The 8th Annual Bug Eating Festival moves to local hangout in.gredients! Bring the kids! Bring yourself! Bring your appetite! We’re gonna eat bugs!

Entomophagy, better known as insect eating, is practiced by cultures all over the world, some estimates say up to 80% of the countries in the world have traditionally seen insects as just another food. We’re actually the odd ones for NOT eating bugs.

Why?! Because insects are nutritious, environmentally friendly and delicious!

We know what you’re thinking, and that’s ok! We understand that this is a new (and exciting!) idea to a lot of people; that’s why we make it easy to try the first bite and get over the mental hurdle. If you’re going to join the growing number of people eating bugs for a better tomorrow, why not do it in a fun and family-friendly environment with other first time insect eaters. You can try them freshly cooked in their whole form, or try a variety of goodies made with cricket powder!

Or maybe you were bummed that you missed your chance to try a Cricket Taco at Odd Duck, Cricket Avocado Salad at Dai Due or Cricket Mortadella at Salt & Time…never fear!

Little Herds is teaming up again with the festival’s founders, Marjory Wildcraft and Allen (Alio) Davisson, for an amazing evening that you and your kids will be remember for the rest of your lives. Learn about edible insects and which cultures enjoy them, how to prepare them, and even where to find them; try samples of locally made insect snacks; watch a live cooking demonstration and try the bugs straight from the frying pan. Our presenting sponsors and local supporters are in.gredients and Aspire Food Group USA, with additional support from Hopper Foods and Crickers; drink specials from Thirsty Planet Brewing Company benefiting Little Herds with your liquid courage; and Art.Science.Gallery will be bringing out some insect-inspired art to share.

The Bug Festival will be Saturday June 6th, 5pm-8pm at in.gredients at 2610 Manor Road, Austin TX 78722. It’s open to the public and free (with a suggested donation to Little Herds at the door), and cameras or recording devices are allowed. For more information, visit the event page at:

https://www.facebook.com/events/1398166467176502/

 

“It started as a small gathering behind my barn” says Marjory Wildcraft, the founder of the 8th Annual Bug Eating Festival which will be held at a new location this year, in.gredients, on June 6th. “It’s just crazy how many people are into it now”.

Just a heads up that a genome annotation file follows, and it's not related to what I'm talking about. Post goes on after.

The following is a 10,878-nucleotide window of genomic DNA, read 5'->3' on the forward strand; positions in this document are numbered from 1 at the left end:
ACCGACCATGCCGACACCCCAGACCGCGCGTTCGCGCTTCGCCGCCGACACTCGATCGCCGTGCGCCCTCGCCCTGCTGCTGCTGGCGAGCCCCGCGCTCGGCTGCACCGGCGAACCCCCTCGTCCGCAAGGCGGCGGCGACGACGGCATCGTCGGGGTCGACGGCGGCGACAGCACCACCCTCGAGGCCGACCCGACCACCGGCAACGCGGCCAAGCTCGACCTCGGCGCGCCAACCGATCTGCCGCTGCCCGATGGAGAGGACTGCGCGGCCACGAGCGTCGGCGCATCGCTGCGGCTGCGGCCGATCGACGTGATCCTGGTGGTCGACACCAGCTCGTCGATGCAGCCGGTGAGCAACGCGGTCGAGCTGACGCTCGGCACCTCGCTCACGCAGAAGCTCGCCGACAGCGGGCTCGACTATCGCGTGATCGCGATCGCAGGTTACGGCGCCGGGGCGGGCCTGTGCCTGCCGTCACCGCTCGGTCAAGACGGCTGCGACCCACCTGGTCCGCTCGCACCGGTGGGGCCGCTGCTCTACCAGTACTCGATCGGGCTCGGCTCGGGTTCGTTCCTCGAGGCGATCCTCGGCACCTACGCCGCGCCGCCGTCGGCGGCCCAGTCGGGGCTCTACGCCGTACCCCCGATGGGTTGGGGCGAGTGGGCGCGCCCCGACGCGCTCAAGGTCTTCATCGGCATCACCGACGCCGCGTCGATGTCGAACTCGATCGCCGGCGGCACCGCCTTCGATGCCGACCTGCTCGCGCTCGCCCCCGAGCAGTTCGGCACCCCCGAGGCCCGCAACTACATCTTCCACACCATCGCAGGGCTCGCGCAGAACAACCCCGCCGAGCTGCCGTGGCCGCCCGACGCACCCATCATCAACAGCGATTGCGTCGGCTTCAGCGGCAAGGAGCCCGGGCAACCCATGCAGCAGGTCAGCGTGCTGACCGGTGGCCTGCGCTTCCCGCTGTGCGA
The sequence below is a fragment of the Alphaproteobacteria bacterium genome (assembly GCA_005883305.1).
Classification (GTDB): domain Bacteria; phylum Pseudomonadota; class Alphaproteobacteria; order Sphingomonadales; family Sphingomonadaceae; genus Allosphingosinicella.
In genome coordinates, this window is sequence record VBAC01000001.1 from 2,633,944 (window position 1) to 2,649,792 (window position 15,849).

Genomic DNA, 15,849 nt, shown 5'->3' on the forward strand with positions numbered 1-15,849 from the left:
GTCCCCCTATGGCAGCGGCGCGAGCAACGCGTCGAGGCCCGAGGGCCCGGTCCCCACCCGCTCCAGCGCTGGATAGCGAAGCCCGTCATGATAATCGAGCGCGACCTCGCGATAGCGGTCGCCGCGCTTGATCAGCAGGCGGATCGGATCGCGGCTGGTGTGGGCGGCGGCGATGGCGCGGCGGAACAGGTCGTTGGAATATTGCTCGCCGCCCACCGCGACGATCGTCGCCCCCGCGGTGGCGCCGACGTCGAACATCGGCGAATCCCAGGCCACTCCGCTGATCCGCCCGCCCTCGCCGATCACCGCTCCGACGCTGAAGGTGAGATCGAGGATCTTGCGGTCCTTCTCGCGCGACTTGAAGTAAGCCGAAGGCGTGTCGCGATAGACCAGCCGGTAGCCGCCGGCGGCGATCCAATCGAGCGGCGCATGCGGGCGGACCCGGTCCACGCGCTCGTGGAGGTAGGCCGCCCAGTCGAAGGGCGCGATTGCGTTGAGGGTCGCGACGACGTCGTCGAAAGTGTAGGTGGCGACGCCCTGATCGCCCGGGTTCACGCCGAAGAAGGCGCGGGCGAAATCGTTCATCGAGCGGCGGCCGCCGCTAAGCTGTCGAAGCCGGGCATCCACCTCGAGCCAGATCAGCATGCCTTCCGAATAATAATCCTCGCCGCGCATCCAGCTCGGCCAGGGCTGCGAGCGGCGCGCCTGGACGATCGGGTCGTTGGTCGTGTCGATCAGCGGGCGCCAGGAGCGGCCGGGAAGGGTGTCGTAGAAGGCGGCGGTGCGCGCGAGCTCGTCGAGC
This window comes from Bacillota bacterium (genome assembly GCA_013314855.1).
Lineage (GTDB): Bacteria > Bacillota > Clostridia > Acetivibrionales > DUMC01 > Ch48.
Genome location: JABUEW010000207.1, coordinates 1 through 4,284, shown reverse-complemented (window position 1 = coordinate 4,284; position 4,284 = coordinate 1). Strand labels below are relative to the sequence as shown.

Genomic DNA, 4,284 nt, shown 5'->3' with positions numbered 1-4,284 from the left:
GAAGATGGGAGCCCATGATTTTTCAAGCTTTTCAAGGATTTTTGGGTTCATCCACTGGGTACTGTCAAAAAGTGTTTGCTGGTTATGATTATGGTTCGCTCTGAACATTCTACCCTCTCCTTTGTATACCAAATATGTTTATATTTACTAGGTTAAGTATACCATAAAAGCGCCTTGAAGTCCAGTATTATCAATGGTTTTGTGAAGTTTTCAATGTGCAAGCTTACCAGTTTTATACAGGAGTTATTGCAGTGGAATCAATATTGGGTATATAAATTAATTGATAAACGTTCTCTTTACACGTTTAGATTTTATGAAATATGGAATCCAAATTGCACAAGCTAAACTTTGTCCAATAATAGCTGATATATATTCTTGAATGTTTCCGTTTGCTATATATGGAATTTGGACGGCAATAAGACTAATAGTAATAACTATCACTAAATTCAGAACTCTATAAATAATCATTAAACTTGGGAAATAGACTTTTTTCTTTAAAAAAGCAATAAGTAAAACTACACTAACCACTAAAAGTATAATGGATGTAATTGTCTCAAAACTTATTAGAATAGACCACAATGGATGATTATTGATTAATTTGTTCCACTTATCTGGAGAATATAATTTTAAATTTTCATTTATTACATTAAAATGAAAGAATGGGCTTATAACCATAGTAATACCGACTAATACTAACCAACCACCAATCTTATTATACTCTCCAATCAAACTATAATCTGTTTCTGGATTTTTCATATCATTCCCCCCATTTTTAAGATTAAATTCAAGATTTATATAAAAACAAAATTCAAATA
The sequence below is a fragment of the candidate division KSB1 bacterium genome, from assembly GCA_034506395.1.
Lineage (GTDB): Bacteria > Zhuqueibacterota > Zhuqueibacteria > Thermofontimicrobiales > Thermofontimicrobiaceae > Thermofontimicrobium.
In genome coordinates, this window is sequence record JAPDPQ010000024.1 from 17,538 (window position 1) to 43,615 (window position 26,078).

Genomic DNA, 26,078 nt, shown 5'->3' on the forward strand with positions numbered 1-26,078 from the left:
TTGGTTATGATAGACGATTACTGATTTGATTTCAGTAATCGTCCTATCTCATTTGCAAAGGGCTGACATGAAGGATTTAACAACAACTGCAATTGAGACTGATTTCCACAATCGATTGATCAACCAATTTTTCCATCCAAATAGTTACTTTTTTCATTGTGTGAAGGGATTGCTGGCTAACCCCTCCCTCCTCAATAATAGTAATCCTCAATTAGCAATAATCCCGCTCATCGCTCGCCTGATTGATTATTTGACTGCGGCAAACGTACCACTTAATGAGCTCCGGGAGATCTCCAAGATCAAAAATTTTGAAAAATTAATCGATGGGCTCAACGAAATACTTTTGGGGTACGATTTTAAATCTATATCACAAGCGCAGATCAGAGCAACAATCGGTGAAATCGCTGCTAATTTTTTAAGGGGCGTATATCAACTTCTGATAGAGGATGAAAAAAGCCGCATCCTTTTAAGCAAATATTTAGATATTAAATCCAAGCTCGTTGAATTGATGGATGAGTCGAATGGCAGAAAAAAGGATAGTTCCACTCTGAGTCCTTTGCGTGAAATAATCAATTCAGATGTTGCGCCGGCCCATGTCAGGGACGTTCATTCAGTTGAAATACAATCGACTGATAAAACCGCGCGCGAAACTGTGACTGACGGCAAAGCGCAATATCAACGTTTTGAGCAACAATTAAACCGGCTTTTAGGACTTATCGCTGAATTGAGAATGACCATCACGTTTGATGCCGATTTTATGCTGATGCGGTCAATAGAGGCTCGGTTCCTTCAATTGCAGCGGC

Wildcraft likens eating a cricket to riding a roller coaster. “At first you are saying no, no. no as the insect gets closer to your mouth. Then you actually eat it, and it tastes… sort of good. Then you get this rush of relief. It’s a ride.” says Wildcraft.

A love / hate relationship with eating insects.

Marjory Wildcraft is best known for her radio and television segments teaching people to “Grow Your Own Groceries”, showing people how to produce half their own food in less than an hour per day.

Marjory wanted to explore food possibilities beyond gardens and small livestock. “I knew that insects are eaten all over the world, are rich in minerals, and have those precious omega fatty acids we all need. But I just never could get myself to eat them”. “They’re also more efficient than many other types of protein when it come to critical resources like land, water and feed; they also produce a fraction of the greenhouse gas emissions compared to other livestock. They can be raised quickly, prolifically and humanely, without hormones or antibiotics…they’re pretty incredible,” says Robert Nathan Allen of Aspire.

The possibility of a good source of eco-friendly nutritious food was too tempting for Wildcraft. She struck on an idea of throwing a big party and making it fun. Cue Allen Davisson, taking on the chef’s apron for the eighth year running. In between grilling up and passing around plates of freshly cooked bugs, Allen offers the lore of edibility, preparing, cooking, and eating insects.

“The kids are usually crowded in the closest” says Davisson, “they just jump right in there and try everything. I’ve been amazed at how many kids confess they’ve been eating bugs all along”. Kids from all areas and all backgrounds seem to find a common ground in the joys of making Mom and Dad squirm as the chomp down crickets.

Good for growing bodies, good for a growing planet.

About The Author

Hayden Walker
Executive Editor | Co-Publisher
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Hayden Walker is the Editor in Chief and Director of Operations for Austin Food Magazine

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